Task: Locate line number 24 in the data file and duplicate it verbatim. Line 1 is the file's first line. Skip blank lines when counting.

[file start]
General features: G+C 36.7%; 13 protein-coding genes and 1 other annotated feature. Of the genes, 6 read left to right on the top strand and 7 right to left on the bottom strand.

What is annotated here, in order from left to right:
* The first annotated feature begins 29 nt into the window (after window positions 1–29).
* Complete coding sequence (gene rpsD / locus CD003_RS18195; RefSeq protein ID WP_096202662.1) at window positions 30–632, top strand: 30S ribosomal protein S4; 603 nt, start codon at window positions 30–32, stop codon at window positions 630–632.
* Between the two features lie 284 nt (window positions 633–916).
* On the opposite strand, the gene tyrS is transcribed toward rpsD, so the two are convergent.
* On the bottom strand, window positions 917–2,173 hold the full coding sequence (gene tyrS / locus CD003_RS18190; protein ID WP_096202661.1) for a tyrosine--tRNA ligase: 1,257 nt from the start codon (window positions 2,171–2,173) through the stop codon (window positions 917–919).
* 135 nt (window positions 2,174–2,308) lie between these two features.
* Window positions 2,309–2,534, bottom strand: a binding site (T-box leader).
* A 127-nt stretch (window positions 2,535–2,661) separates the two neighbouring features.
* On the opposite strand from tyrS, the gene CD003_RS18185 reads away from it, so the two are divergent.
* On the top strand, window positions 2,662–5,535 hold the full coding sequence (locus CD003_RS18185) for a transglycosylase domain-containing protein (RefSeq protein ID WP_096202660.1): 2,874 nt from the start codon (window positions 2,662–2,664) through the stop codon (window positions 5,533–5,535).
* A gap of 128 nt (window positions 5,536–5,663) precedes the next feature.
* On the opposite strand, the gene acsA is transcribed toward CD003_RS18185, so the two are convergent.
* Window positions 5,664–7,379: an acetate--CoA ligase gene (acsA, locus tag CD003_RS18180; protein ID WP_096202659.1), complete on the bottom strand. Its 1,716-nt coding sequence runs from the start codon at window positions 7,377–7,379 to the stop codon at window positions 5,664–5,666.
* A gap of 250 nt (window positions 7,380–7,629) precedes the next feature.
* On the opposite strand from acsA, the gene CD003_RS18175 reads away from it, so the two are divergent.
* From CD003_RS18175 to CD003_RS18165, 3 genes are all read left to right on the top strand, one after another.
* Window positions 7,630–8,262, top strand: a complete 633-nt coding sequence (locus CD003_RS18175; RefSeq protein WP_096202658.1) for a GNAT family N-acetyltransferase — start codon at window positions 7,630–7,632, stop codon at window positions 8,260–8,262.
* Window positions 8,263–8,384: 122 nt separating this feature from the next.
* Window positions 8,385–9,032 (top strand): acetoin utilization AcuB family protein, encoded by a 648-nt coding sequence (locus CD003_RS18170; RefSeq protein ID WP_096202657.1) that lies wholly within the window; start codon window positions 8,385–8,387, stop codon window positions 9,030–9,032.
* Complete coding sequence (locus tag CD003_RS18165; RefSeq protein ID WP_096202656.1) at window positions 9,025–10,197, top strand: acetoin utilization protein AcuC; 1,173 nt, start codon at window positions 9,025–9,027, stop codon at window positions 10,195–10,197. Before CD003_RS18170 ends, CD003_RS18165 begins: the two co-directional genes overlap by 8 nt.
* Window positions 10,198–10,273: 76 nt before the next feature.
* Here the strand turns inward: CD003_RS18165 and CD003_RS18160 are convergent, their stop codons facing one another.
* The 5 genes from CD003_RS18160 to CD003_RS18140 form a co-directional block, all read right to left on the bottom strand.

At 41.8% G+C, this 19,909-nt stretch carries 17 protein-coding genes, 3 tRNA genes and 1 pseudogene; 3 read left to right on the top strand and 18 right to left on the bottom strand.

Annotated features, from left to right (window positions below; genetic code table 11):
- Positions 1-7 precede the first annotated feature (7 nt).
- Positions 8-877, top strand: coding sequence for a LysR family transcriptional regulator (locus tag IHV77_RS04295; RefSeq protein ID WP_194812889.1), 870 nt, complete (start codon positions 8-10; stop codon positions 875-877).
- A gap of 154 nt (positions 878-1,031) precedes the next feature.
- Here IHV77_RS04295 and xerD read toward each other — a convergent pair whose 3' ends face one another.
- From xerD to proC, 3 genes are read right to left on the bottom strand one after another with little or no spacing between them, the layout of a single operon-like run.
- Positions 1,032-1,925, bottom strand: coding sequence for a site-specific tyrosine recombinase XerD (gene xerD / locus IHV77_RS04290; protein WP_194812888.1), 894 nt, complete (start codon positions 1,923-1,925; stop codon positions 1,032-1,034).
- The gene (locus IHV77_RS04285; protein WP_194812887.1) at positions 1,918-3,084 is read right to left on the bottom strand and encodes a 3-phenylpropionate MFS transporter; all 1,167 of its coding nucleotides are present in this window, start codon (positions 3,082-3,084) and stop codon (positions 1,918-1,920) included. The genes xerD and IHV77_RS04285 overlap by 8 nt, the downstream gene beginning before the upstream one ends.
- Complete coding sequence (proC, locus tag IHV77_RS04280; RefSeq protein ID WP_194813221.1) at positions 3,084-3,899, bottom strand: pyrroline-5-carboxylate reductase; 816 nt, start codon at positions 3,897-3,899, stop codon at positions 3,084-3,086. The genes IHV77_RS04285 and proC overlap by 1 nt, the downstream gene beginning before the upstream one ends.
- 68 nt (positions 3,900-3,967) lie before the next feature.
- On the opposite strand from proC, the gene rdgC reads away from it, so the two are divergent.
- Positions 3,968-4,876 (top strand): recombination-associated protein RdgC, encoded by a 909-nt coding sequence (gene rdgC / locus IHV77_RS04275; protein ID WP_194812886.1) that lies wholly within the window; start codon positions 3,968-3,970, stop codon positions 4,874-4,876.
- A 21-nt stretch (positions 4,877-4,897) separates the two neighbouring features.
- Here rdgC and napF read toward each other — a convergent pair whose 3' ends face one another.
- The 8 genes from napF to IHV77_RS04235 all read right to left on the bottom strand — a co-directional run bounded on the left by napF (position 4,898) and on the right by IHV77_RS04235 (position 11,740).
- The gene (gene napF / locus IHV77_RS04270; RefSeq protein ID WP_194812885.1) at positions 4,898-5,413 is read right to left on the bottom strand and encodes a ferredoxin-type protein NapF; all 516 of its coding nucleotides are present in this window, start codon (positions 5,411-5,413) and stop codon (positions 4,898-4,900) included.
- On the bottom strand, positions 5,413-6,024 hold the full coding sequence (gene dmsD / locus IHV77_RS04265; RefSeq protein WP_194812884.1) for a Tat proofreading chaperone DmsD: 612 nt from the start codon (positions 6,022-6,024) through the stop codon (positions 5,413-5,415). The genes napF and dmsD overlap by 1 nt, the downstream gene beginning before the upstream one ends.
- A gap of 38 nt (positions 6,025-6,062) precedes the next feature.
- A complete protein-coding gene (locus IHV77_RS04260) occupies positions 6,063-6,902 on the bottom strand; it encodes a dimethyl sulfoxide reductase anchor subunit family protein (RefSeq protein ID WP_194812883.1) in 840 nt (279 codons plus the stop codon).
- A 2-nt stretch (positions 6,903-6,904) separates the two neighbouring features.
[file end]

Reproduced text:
* Here the strand turns inward: CD003_RS18165 and CD003_RS18160 are convergent, their stop codons facing one another.